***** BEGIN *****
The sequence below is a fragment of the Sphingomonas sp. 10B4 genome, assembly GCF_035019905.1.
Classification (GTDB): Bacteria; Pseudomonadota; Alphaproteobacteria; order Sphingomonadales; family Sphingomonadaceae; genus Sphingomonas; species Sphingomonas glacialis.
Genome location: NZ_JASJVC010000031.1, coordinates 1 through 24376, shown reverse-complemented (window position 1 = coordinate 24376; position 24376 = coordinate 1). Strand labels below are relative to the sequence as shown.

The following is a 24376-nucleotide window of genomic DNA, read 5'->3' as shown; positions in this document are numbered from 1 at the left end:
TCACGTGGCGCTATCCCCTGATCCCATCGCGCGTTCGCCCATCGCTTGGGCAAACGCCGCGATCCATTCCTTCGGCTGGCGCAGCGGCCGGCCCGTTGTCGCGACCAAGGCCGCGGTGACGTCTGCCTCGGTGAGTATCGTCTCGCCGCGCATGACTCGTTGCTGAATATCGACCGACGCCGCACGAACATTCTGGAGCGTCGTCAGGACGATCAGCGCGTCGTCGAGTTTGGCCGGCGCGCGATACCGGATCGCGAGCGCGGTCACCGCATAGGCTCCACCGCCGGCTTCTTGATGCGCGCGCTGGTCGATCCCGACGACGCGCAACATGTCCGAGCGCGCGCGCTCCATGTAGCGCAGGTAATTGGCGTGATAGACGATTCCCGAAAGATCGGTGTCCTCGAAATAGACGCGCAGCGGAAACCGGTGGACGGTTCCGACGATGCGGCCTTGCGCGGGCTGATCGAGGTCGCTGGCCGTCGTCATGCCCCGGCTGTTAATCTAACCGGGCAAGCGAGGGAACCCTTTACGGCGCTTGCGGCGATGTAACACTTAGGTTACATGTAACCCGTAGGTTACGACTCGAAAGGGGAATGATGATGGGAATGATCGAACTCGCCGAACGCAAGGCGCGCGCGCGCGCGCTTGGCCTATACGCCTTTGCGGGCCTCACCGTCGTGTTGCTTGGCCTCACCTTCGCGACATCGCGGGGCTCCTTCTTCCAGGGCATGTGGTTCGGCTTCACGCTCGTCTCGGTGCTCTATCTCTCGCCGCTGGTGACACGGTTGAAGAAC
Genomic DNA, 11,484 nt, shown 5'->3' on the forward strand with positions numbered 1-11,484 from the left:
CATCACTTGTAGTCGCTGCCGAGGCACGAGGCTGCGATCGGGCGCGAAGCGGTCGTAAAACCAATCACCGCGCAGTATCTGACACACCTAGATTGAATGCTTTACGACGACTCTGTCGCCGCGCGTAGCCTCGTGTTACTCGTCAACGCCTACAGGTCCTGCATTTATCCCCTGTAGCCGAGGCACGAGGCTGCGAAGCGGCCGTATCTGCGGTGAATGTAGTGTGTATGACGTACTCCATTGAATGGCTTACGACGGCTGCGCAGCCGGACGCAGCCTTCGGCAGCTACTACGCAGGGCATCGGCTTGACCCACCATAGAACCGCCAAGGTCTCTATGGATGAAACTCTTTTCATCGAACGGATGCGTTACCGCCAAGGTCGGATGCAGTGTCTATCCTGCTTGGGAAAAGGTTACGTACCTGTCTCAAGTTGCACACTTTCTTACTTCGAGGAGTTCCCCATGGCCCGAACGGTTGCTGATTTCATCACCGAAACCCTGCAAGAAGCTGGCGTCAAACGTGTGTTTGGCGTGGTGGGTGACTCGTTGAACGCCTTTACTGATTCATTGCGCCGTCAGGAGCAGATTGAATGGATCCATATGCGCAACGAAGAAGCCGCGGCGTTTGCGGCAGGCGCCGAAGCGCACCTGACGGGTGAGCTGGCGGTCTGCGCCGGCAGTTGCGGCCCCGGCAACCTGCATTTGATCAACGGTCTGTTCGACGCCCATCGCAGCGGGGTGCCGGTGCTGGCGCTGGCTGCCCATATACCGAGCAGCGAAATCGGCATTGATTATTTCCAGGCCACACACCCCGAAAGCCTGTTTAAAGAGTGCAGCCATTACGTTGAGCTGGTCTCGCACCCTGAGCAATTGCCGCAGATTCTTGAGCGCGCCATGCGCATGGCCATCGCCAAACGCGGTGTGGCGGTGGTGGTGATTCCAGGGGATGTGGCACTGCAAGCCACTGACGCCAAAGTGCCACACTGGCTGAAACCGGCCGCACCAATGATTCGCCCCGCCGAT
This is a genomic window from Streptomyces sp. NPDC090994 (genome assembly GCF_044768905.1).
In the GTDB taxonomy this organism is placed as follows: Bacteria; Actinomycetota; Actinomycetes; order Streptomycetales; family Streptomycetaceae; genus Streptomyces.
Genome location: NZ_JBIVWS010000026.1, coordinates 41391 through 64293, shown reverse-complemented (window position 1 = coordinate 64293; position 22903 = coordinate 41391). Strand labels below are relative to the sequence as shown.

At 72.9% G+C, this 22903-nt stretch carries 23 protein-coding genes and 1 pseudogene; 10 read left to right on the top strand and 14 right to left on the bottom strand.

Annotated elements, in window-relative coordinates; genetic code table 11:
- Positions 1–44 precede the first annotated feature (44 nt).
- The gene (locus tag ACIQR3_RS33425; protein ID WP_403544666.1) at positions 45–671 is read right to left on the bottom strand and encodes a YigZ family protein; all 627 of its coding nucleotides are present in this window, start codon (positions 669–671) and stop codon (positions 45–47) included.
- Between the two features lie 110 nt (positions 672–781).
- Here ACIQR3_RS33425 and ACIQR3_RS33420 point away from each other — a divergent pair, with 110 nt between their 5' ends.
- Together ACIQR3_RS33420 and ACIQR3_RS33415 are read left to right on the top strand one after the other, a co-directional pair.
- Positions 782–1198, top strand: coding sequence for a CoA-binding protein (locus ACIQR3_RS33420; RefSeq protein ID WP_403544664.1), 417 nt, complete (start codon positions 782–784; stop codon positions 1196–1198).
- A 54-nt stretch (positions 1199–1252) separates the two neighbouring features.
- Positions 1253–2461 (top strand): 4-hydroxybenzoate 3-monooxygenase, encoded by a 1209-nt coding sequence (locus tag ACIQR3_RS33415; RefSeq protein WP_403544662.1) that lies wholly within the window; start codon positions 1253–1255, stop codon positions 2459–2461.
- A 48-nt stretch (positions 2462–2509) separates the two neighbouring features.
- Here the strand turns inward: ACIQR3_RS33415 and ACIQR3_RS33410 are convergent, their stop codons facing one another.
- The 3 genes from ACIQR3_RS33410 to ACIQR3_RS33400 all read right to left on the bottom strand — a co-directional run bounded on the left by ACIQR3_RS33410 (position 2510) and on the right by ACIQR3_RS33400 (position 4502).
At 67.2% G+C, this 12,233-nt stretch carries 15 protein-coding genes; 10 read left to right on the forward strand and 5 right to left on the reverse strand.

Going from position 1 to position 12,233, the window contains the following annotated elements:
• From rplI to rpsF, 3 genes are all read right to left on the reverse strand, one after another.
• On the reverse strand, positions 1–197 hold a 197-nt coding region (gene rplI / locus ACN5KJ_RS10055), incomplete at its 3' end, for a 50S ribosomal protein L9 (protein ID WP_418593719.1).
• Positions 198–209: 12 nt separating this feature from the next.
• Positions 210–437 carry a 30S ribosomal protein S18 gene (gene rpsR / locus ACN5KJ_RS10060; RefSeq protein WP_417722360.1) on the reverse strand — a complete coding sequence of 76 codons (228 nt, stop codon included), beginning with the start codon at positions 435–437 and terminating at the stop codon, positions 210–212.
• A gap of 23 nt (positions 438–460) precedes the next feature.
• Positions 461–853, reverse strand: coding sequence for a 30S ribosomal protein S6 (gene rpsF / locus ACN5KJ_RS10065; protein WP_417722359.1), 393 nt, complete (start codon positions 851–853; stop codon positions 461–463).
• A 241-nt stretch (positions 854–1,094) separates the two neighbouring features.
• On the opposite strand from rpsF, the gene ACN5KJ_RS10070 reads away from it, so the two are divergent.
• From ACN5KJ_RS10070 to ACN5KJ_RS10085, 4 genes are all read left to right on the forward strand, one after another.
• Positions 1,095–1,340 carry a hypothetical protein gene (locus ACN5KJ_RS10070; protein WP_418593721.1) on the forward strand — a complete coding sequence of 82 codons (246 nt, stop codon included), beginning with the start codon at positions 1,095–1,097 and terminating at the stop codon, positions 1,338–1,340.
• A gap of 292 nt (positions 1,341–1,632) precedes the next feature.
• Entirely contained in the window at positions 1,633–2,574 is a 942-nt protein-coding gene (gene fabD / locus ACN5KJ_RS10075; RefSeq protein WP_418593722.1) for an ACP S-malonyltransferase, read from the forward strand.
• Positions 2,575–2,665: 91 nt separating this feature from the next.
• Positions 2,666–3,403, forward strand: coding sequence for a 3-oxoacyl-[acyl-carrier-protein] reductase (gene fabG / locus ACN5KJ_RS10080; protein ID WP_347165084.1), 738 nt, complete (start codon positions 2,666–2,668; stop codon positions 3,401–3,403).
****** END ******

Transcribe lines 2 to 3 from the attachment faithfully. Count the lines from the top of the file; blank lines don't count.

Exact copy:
Classification (GTDB): Bacteria; Pseudomonadota; Alphaproteobacteria; order Sphingomonadales; family Sphingomonadaceae; genus Sphingomonas; species Sphingomonas glacialis.
Genome location: NZ_JASJVC010000031.1, coordinates 1 through 24376, shown reverse-complemented (window position 1 = coordinate 24376; position 24376 = coordinate 1). Strand labels below are relative to the sequence as shown.